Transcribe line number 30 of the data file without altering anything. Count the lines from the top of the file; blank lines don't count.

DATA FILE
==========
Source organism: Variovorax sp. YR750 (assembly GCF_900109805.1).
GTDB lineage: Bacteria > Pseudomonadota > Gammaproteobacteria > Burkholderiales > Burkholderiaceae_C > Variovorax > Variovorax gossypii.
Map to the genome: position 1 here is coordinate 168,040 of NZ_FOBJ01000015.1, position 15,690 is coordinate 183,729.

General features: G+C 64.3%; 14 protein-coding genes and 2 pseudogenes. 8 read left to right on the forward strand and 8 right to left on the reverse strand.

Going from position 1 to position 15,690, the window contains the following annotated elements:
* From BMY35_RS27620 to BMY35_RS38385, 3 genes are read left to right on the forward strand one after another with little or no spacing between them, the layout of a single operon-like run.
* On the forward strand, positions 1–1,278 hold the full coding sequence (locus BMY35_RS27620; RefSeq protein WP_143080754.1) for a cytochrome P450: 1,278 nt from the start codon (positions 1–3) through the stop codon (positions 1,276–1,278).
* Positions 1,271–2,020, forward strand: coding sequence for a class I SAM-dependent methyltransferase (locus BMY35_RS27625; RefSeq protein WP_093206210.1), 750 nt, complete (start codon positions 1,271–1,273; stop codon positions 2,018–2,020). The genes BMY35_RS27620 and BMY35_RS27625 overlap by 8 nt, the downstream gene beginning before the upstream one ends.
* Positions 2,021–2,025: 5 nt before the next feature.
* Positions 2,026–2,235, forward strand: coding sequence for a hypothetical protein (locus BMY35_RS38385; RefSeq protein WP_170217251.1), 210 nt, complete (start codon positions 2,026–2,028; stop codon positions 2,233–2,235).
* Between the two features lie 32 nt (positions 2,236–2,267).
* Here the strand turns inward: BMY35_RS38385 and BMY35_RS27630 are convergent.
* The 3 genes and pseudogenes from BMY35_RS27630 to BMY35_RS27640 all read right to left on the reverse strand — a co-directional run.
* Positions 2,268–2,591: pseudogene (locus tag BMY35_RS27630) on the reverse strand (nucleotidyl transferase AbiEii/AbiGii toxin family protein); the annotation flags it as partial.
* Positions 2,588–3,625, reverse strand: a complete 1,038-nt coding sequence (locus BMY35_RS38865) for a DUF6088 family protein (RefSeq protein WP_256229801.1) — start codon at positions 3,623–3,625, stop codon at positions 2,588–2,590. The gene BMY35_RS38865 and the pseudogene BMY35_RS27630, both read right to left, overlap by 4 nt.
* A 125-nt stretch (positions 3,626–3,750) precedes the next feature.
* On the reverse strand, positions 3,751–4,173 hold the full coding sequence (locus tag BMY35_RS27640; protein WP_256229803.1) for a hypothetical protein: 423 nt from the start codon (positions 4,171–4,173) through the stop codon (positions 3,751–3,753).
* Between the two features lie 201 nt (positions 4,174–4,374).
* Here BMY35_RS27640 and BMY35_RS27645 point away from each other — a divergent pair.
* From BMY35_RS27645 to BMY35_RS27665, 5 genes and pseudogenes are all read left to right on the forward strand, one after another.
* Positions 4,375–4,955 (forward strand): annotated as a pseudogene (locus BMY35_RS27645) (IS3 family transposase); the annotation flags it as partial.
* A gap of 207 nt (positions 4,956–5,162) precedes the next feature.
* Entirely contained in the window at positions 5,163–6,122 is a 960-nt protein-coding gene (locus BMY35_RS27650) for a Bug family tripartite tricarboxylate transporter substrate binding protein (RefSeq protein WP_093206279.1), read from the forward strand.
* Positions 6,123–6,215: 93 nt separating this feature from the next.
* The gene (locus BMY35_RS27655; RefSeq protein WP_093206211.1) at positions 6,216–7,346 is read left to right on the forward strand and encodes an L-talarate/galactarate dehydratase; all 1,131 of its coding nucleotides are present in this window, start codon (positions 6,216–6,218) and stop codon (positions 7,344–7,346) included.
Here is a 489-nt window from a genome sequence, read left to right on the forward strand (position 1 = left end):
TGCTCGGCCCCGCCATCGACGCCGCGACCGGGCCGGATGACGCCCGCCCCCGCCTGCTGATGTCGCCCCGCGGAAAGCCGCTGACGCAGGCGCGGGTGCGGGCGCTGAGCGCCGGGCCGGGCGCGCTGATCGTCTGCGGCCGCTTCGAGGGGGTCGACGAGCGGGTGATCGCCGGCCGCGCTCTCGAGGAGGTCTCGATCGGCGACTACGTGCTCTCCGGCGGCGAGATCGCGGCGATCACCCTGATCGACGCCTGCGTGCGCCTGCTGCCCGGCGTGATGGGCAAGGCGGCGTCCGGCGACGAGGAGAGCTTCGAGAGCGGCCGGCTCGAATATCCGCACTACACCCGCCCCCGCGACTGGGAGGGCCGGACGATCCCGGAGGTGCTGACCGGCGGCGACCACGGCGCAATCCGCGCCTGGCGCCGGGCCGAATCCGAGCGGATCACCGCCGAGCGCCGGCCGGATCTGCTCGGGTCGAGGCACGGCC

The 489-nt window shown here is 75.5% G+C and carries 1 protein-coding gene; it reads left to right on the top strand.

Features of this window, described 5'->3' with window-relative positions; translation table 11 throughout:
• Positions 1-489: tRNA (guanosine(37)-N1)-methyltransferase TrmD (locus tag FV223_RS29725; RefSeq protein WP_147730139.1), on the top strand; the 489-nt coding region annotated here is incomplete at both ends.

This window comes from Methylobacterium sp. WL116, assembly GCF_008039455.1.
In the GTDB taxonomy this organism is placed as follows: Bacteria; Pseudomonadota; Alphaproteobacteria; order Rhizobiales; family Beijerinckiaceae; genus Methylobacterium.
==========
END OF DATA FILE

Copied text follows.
• Positions 1-489: tRNA (guanosine(37)-N1)-methyltransferase TrmD (locus tag FV223_RS29725; RefSeq protein WP_147730139.1), on the top strand; the 489-nt coding region annotated here is incomplete at both ends.